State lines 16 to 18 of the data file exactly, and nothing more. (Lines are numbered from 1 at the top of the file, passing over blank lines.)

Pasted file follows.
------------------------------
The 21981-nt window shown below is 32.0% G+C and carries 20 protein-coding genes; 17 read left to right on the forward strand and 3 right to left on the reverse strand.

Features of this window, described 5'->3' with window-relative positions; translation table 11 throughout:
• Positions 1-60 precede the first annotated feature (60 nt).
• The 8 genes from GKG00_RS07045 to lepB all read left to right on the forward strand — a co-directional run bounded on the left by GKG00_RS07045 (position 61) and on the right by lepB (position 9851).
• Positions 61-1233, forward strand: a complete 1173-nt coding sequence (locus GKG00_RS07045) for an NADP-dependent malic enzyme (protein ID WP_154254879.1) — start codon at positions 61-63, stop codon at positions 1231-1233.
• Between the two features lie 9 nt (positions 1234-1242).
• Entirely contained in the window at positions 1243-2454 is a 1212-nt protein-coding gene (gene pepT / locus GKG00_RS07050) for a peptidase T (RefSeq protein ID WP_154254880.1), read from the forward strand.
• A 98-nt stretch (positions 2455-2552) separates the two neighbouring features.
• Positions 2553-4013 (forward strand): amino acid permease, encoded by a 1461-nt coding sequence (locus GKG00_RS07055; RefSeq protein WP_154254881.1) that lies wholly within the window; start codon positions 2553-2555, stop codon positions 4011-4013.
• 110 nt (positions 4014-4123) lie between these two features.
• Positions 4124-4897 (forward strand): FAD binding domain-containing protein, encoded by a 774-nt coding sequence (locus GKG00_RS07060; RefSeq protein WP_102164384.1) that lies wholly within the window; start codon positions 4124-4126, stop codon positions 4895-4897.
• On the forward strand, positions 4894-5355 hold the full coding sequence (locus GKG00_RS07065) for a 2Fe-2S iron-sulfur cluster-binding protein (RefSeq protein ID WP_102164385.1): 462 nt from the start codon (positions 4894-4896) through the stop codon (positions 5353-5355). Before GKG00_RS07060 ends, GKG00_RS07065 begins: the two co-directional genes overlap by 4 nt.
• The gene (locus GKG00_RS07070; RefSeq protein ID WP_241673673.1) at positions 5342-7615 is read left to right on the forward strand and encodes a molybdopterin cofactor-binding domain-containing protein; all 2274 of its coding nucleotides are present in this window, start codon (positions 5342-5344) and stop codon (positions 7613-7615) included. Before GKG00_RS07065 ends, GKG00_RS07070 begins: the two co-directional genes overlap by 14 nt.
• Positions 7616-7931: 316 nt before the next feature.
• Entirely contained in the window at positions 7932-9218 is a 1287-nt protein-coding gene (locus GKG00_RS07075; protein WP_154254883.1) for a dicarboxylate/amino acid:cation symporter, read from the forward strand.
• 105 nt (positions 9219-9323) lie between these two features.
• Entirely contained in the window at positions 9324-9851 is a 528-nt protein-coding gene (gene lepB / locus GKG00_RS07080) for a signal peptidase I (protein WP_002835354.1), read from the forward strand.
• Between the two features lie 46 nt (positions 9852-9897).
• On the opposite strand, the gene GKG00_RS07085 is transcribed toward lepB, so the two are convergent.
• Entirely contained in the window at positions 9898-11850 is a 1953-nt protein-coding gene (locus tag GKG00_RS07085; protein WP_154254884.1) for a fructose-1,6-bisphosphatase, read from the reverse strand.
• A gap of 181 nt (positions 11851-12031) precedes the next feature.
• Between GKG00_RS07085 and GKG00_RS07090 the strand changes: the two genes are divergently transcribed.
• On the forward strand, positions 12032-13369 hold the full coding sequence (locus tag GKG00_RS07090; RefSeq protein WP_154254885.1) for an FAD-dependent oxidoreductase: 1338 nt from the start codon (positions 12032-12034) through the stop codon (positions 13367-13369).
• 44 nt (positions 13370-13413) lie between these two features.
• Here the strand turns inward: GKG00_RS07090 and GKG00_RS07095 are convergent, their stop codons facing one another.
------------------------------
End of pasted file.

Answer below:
• 105 nt (positions 9219-9323) lie between these two features.
• Entirely contained in the window at positions 9324-9851 is a 528-nt protein-coding gene (gene lepB / locus GKG00_RS07080) for a signal peptidase I (protein WP_002835354.1), read from the forward strand.
• Between the two features lie 46 nt (positions 9852-9897).